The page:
Since coming to Washington, Rep. Kilroy has consistently voted for environmental protections and moving America to a clean energy economy. In her first year in the House, she received a perfect 100% rating from the League of Conservation Voters, which means she voted the right way on every environmental vote. This includes voting for the historic American Clean Energy and Security Act (ACES), the first climate bill to ever pass in a chamber of Congress. In a statement following the vote, Kilroy said “The clean energy economy is the future of our country and of central Ohio…We are seeing the consequences of not investing in the next big idea with our auto industry. [ACES] secures Ohio’s strong position to make the solar panels and wind turbines that will power our nation in the very near future. It will also benefit Ohio’s agricultural sector, which can provide the plant material needed for the bio mass products that boost energy production.” She added, “This bill puts the central consumers first and insulates them from shifts in prices. For less than a trip to the movie theater, Americans are going to create 1.7 million (jobs), end the stranglehold foreign countries have on energy and work to save our planet.”

In sharp contrast, Steve Stivers falsely calls cap and trade a “job killer” that will lead to higher electricity bills for Ohio families. In reality, strong clean energy and climate legislation would create a net of 1.9 million jobs, according to in-depth study by the University of Illinois, Yale University and the University of California. In Ohio, this would mean 61,000 new, good-paying jobs created over the next ten years. And, as analysis by the experts in the nonpartisan Congressional Budget Office shows, the effect of ACES on electricity bills will be, as Rep. Kilroy said, less than going to the movies once a month.

Stivers doesn’t just stop at opposing clean energy and climate legislation, he also “disagree[s]” with the statement, “Man-made global warming is a scientific fact and immediate action to lower CO2 emissions is necessary to prevent an environmental catastrophe.” And, if denying the unassailable science behind climate change wasn’t enough, Stivers also opposes our right to hold the government accountable in court for protecting our public health and environment.

Stivers’ strong anti-environmental views are not so surprising when you consider the sources of his campaign cash, such as oil and coal services giant Koch Industries, Murray Energy and Rep. Joe Barton’s Texas Freedom PAC. What’s wrong with these companies and PACs?

Koch Industries is privately owned by Charles and David Koch, who, according to Greenpeace, have “quietly funneled [$50 million] to climate-denial front groups that are working to delay policies and regulations aimed at stopping global warming.” Robert Murray, the head of Murray Energy, is an outspoken climate denier, who said in testimony before the Senate Environment and Public Works committee that global warming is “one of the biggest con jobs in the history of the Republic.” Murray continued to criticize the legacy of Rachel Carson, saying that “She and her environmental followers killed millions of human beings around the World with the ban on DDT.” Murray concluded by claiming that climate change legislation will “result in no environmental benefit.” Finally, the Texas Freedom PAC is headed by Joe Barton, who infamously apologized to BP, and who also called the BP escrow fund that will pay businesses that lost money because of the Gulf disaster a “$20 billion shakedown.”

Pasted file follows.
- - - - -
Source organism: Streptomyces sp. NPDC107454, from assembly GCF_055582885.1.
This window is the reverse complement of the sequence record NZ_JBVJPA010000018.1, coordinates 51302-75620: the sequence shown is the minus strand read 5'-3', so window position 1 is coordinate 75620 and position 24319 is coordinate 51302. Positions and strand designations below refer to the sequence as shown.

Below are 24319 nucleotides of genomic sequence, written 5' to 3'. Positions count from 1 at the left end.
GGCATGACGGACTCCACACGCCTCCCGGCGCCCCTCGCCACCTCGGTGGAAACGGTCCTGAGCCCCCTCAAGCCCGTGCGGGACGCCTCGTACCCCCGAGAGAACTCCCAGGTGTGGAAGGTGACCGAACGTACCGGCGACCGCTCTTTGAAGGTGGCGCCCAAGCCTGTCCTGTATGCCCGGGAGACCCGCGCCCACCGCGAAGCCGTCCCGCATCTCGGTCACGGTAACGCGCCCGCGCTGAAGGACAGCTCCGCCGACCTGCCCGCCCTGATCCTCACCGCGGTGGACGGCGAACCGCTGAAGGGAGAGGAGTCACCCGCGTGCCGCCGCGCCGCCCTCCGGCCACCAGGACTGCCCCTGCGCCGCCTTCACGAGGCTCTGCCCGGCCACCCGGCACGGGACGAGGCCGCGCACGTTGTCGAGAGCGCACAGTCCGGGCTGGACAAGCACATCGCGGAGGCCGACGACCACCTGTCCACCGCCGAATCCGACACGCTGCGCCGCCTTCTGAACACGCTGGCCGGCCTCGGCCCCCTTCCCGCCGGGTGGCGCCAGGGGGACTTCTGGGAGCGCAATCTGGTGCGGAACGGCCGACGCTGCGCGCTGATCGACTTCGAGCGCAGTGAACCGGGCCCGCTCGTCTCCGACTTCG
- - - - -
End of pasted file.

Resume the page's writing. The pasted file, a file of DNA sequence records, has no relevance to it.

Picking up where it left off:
These are a few of Stivers’ big donors, all major polluters or supporters of major polluters, which makes you wonder what they think they’re getting for their large donations to the Steve Stivers for Congress campaign.

The NRDC Action Fund believes that it is important for the public in general, and the voters of specific Congressional districts, be aware of this information as they weigh their choices for November.

Congressional Candidates’ Views on Clean Energy, Climate Change: OH-01

9:15 am in Uncategorized by nrdcactionfund

This is the third article in a continuing series by the NRDC Action Fund on the environmental stances of candidates in key races around the country.

Today, we examine Ohio’s 1st Congressional District, which encompasses Cincinnati and parts of nearby suburbs. Cincinnati is home to the Reds, but in the House it’s represented by the self-described "raging moderate," Democrat Steve Driehaus. A longtime member of the Ohio legislature, in 2008, Driehaus won election to the House seat his father unsuccessfully sought 40 years ago. This November he is being challenged by former Republican Congressman Steve Chabot, whom Driehaus unseated in 2008 despite being outspent by nearly $1 million.